How banks are hurting good payers

No, I'm not going to talk about how the government is bailing out those people who shouldn't have bought a house in the first place. That's unfair and wrong alright, but I'm talking about what banks are now doing to people like you and me, who bought their homes with real down payments.

If you bought your home with a nice 10-20% down payment and your house depreciated in value, enough to eat into your whole equity, you're now under water. And once you're under water, your options to refinance are few, if any. First, you're locked in with your current lender, since no other banks will lend you money, since the loan would be higher than the current price of your home.

If your bank sold you loan to Fannie Mae or Freddie Mac, you may still refinance if the loan-to-value ratio is not above 105%.

But otherwise, if your bank is still holding your loan in their books, you're locked with them. That's how they're hurting people in the first place: you can't go anywhere else and you can't benefit from the new government program for those with up to 105% loan-to-value loans. Once locked in, banks will not refinance unless you stop paying.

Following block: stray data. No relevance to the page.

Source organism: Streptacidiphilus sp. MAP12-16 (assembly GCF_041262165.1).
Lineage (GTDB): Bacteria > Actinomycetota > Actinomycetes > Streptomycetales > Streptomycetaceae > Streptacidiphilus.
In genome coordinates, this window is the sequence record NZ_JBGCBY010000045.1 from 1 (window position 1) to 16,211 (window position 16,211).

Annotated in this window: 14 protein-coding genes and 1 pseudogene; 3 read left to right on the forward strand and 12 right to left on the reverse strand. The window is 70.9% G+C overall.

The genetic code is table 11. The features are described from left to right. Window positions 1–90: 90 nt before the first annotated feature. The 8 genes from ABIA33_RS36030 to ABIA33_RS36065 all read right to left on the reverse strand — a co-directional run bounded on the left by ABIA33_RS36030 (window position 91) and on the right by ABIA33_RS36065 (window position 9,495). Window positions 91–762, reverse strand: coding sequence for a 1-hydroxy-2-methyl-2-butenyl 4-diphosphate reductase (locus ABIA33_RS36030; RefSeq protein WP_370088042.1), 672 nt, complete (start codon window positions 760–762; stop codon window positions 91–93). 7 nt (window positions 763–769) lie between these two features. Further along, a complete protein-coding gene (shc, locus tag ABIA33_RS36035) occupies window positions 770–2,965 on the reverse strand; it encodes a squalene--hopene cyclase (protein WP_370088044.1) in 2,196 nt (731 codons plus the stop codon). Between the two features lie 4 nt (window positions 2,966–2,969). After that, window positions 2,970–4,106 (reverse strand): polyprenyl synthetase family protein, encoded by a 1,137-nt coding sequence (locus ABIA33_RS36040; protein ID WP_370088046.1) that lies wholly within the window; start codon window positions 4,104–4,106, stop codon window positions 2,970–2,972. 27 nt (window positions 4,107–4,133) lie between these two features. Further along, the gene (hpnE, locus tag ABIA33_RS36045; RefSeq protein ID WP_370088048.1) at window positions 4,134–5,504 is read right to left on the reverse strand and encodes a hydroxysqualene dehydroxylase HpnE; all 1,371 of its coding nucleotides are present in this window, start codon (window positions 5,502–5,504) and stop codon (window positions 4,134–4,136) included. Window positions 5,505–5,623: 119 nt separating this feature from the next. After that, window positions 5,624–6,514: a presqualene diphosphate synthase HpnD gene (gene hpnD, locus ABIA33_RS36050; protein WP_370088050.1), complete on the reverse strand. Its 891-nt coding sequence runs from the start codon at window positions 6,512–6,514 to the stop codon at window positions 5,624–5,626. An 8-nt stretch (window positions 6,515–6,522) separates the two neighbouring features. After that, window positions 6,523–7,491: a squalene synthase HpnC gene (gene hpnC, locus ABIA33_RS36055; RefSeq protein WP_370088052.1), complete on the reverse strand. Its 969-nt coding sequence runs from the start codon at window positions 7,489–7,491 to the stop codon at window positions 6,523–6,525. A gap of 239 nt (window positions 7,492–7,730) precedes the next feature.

Now, how insane is that? If you're a good payer, then you don't deserve to refinance. But if you default, then you're allowed the benefit of a refinance or a loan modification!

By encouraging bad behavior, banks will get more of what they've already gotten: bad debtors.

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